This is part of a series on recruiting and retaining teachers of color, presented in collaboration with leader Sharif El-Mekki. The first post, on focusing on the prerequisites for recruitment, can be found here. The second post, on six steps for more inclusive hiring, can be found here.
When I first became a principal, I was more or less what we called a “school rat.” I spent all my time at school – I didn’t even come up for air. As I became more experienced, I realized that leaving the school and connecting with the larger community – the outside of my school’s immediate neighborhood – is a big part of the work. It’s part of knowing and supporting my students and their families, it’s part of recruiting staff year-round and it’s key to building a pipeline of amazing educators who might join my staff as teachers down the road, especially educators of color.
I want to share three ways school leaders like you can play a powerful role in bringing more educators of color into our schools. When it comes to diversifying our field, we need to have a short-, mid- and long-term view. Short-term might mean we’re sitting down on a Monday morning, figuring out which roles we need to hire for to support immediate or looming vacancies. The middle view is looking around and asking: Who is in college, who is in my community, which alumni can I draw into our school? And, then, there’s that long-term view: Who is in front of me now? Whose life can I influence? How can I make sure students experience school in a way that makes them want to be a part of this work?
What we, as principals, do this school year can influence who decides to enter the teaching profession one year or three years or seven years from now. What we do now can change what the field looks like in the future.
These three strategies aren’t quick fixes. Each one demands time, thought and care – but each one is absolutely worth your investment.
1. Personally invite people to join the teaching profession.
When I think about the number of teachers, particularly Black men, who have told me, “Oh yeah, somebody invited me into the profession” – that’s powerful. As a principal, you’re an influential community member, and the power of extending that simple invitation is too often underestimated.
Take the time to examine the landscape in your community and identify who is proximal to classrooms and schools. Students have coaches, mentors, employers and behavioral health specialists. These are often folks who have college degrees, and who might be adjacent to the classroom and doing some kind of “social work,” and they might be doing some “education-facing” profession, but they haven’t formally become social workers or educators – yet. It’s important to take a broad view of possible pathways to the classroom.
I know several people who have become teachers because the principal saw them working in an after-school program, saw how they loved and supported kids and invited them into the profession directly. It can be as simple as saying, “Hey, you know what? I think you’d be a great teacher. Let me connect with you about certificate programs. Come visit us during school hours, meet staff and parents. Come see these same students learning in a classroom.”
2. Build relationships with deans and professors, and personally go speak with college students.
I know principals who make a habit of building relationships with educators at colleges and universities – and speaking with their students directly. When you build those relationships and share what makes your school special, young people remember you when they’re considering what they want to do after college.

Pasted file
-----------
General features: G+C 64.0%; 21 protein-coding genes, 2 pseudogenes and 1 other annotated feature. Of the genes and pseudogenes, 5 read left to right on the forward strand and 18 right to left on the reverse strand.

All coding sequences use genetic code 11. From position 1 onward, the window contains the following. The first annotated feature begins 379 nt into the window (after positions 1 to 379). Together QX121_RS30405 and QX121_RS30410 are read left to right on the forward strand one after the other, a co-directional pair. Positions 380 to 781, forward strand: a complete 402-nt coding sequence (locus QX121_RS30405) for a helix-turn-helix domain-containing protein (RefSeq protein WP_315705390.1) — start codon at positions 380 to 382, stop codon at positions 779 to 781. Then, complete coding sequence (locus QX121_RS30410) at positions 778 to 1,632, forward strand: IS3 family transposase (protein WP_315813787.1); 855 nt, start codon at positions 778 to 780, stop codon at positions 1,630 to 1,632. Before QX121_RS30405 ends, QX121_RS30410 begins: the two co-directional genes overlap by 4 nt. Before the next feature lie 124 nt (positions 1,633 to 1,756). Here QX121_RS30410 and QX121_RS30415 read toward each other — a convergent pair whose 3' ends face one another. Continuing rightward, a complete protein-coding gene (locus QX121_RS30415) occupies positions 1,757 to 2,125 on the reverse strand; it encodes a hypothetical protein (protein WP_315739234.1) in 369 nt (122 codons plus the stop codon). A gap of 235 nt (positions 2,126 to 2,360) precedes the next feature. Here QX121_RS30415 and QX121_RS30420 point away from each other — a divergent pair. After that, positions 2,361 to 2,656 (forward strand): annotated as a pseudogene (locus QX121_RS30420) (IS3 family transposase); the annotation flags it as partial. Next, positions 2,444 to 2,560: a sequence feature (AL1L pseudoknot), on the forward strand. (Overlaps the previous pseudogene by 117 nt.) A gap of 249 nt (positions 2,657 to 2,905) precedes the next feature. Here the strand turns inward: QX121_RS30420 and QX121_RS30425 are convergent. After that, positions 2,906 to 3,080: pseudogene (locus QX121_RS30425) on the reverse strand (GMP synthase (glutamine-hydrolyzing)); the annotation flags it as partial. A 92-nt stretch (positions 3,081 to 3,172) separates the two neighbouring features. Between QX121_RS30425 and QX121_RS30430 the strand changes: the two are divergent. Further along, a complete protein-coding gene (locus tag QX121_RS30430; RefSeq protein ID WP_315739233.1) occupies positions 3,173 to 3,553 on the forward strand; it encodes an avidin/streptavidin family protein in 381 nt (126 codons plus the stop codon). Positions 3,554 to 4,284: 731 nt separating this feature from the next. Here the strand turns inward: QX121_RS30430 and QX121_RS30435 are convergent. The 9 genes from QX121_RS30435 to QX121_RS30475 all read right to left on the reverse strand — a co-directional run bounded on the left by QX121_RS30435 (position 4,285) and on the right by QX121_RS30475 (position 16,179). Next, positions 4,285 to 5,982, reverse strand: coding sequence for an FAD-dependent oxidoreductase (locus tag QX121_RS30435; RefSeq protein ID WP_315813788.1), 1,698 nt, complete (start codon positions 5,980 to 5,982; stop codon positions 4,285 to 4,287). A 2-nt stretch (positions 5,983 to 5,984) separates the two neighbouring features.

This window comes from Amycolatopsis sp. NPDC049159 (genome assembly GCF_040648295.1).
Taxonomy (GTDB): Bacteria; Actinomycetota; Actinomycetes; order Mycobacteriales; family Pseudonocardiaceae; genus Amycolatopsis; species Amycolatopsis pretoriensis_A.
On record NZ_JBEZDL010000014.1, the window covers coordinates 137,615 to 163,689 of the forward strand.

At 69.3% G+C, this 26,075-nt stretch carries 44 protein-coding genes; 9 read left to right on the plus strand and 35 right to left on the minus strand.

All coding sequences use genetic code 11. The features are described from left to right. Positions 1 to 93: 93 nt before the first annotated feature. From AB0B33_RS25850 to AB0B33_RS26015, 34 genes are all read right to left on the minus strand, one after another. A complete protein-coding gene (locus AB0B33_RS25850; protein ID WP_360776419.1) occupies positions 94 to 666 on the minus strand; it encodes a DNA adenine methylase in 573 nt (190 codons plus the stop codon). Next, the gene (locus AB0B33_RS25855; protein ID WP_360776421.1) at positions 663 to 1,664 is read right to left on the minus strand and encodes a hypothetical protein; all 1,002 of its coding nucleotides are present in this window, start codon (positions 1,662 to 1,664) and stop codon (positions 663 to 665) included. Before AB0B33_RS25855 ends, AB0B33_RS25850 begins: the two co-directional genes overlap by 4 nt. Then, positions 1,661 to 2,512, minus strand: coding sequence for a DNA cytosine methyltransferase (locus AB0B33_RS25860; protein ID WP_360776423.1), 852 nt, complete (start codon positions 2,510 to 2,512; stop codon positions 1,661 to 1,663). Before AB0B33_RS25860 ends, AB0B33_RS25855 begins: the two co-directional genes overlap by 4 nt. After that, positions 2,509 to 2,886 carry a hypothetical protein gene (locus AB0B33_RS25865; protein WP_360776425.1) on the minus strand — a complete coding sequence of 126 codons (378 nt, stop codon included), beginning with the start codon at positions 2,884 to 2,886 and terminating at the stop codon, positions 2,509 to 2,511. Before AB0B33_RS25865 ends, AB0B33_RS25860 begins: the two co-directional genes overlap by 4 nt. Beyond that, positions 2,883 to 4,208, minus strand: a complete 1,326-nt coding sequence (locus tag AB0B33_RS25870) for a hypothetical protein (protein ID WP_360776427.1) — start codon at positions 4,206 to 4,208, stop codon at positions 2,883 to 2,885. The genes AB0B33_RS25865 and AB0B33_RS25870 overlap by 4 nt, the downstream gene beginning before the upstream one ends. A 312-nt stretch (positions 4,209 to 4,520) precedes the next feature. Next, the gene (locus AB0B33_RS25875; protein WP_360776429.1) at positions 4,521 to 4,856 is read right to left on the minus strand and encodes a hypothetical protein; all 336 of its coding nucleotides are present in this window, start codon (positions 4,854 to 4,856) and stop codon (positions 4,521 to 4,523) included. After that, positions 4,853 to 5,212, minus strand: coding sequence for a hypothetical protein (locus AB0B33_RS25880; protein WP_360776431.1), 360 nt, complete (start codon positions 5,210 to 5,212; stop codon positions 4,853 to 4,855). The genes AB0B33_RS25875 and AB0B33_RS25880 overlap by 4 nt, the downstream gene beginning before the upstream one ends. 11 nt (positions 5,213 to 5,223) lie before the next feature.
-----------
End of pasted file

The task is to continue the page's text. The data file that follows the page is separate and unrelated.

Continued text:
These relationships can also be a two-way street. Some professors need volunteer positions, student teacher placements or internship opportunities for their students. If you have a relationship, they will send talented people your way.
3. Focus on the students sitting in front of you right now.
Dr. Chris Emdin talks about how, for some Black and brown students, inviting them to teach is like inviting them to come to the scene of a crime that was committed against them. The most important thing we can do as leaders is make sure that’s not true for the students sitting in front of us right now.
It goes back to the long-term mindset: How are we cultivating a positive culture for Black and brown students? What are the experiences of teachers of color like in our school – what are students witnessing? Students of color are learning, and teachers of color are teaching, while experiencing racial stress. I think that’s something too few principals are deeply aware of. But if you do the work of learning about the experiences of people of color in your community, then what students experience at school is going to be very different, and students will possibly see what teaching could mean for them as a career.
It’s important, also, to talk explicitly with students about teaching as a career, which is different from just expecting them to absorb it as students. Being a student isn’t the same as exploring teaching as a career. That would be like saying, “You explored being a chef because you ate today.”
Work with your staff to plan ways to talk with students about the career of teaching, and make sure to draw on a Black pedagogical framework, centering Black educators like Dr. Carter G. Woodson, Lucy Craft Laney, Mary McLeod Bethune and Mary Church Terrell. By making sure students of color know about the profound contributions communities of color have made to the field of education, we deepen our recruitment efforts. We shape the story about what it means for a young person of color to become an educator and join a powerful tradition.